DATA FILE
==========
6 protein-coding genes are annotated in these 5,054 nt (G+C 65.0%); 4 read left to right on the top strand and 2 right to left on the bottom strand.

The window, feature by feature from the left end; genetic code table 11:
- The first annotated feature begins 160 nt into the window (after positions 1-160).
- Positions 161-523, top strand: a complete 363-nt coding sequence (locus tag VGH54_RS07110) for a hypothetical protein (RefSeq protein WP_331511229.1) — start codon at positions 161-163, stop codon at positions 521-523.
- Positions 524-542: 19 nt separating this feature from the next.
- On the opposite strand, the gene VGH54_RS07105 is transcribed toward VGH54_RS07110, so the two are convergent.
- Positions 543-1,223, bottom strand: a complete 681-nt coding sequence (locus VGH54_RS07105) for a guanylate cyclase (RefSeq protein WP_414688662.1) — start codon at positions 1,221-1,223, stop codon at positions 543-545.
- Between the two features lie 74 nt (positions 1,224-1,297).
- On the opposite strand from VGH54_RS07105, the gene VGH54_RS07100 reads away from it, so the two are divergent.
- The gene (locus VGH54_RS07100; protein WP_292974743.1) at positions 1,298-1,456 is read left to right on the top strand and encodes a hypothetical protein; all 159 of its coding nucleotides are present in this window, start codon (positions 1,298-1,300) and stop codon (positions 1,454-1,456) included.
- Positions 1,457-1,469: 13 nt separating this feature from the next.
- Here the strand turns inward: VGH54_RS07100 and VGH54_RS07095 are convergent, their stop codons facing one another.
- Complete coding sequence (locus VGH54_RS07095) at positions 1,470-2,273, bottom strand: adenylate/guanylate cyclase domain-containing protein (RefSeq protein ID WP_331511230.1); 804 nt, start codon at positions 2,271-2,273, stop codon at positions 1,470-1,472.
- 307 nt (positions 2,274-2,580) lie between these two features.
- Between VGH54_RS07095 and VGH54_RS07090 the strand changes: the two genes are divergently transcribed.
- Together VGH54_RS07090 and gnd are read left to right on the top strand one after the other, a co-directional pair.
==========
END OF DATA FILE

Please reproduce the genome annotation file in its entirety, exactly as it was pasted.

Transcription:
6 protein-coding genes are annotated in these 5,054 nt (G+C 65.0%); 4 read left to right on the top strand and 2 right to left on the bottom strand.

The window, feature by feature from the left end; genetic code table 11:
- The first annotated feature begins 160 nt into the window (after positions 1-160).
- Positions 161-523, top strand: a complete 363-nt coding sequence (locus tag VGH54_RS07110) for a hypothetical protein (RefSeq protein WP_331511229.1) — start codon at positions 161-163, stop codon at positions 521-523.
- Positions 524-542: 19 nt separating this feature from the next.
- On the opposite strand, the gene VGH54_RS07105 is transcribed toward VGH54_RS07110, so the two are convergent.
- Positions 543-1,223, bottom strand: a complete 681-nt coding sequence (locus VGH54_RS07105) for a guanylate cyclase (RefSeq protein WP_414688662.1) — start codon at positions 1,221-1,223, stop codon at positions 543-545.
- Between the two features lie 74 nt (positions 1,224-1,297).
- On the opposite strand from VGH54_RS07105, the gene VGH54_RS07100 reads away from it, so the two are divergent.
- The gene (locus VGH54_RS07100; protein WP_292974743.1) at positions 1,298-1,456 is read left to right on the top strand and encodes a hypothetical protein; all 159 of its coding nucleotides are present in this window, start codon (positions 1,298-1,300) and stop codon (positions 1,454-1,456) included.
- Positions 1,457-1,469: 13 nt separating this feature from the next.
- Here the strand turns inward: VGH54_RS07100 and VGH54_RS07095 are convergent, their stop codons facing one another.
- Complete coding sequence (locus VGH54_RS07095) at positions 1,470-2,273, bottom strand: adenylate/guanylate cyclase domain-containing protein (RefSeq protein ID WP_331511230.1); 804 nt, start codon at positions 2,271-2,273, stop codon at positions 1,470-1,472.
- 307 nt (positions 2,274-2,580) lie between these two features.
- Between VGH54_RS07095 and VGH54_RS07090 the strand changes: the two genes are divergently transcribed.
- Together VGH54_RS07090 and gnd are read left to right on the top strand one after the other, a co-directional pair.